I took the opportunity to meet him, which was met with a mixed reaction. He first tried to hump me (To assert dominance), growled and then went into play mode. I went home as she felt my presence would overwhelm the dog.

The next day I got phone call from her frightened and scared. Copper had triggered and hadn’t let her move from the sofa in 12 hours, growling, snapping, barking in full on attack/guard mode.

I let myself in, initially the dog went for me, I ignored him (as I’d been trained in my younger days) and made my way to the kitchen to put the kettle on and put some food down to give her a chance to get to the loo. This seemed to do the trick, except now he was guarding the kitchen ferociously. I was bitten multiple times on the legs.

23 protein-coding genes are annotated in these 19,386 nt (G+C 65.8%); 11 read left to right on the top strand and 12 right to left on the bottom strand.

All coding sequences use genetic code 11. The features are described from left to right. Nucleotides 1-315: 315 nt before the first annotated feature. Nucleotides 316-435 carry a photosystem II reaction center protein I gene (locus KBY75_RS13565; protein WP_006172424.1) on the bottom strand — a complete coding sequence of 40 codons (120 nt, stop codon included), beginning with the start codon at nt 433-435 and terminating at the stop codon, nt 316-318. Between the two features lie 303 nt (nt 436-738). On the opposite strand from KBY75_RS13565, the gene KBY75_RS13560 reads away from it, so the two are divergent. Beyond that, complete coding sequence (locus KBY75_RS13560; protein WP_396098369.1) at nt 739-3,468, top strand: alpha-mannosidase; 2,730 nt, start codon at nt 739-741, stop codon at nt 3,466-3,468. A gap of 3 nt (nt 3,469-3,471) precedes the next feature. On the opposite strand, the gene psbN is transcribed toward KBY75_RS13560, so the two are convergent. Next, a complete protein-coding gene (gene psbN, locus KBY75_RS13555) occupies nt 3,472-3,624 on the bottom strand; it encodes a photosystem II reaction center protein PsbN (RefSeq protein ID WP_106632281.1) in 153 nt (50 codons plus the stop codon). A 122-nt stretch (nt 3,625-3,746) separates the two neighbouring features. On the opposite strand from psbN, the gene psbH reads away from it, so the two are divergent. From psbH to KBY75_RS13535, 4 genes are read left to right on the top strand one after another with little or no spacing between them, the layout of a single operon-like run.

I had some experience of this from the 70’s as my pathetic excuse for a human being father used to train dogs for shows and stuff, with a German Shepherd and Blue Merle border Collie. My earliest memory playing evade and capture from the age of 4 wearing a sheepskin on my arm for the dog to attack. His methods are far from acceptable in 2022 though, long gone are the thoughts of being the Alpha/Pack lead.

Thankfully a baby gate had been installed to separate the kitchen from the rest of the living space. It was a case of letting him de-escalate without any stimulation until he calmed TF down.

Tracey did some digging and discovered his history wasn’t as clean as suggested by the charity. It seems he’d had at least three previous owners, all undisclosed, having found paper work and medications with the stuff handed over.

Anyone who’s lived with Dogs will know normal dogs escalate if they’re unhappy or feel threatened, usually with a grumpy look, a low growl, moving up to full on aggression to protect themselves. They usually give you plenty of warning so you can back off.

This dog however, would bound up to you wagging his tail, jump, lick you and then flip and go full on attack mode. Unpredictable to say the least. We thought he may be confused and never learned to play as he’d wag his tail throughout the attack.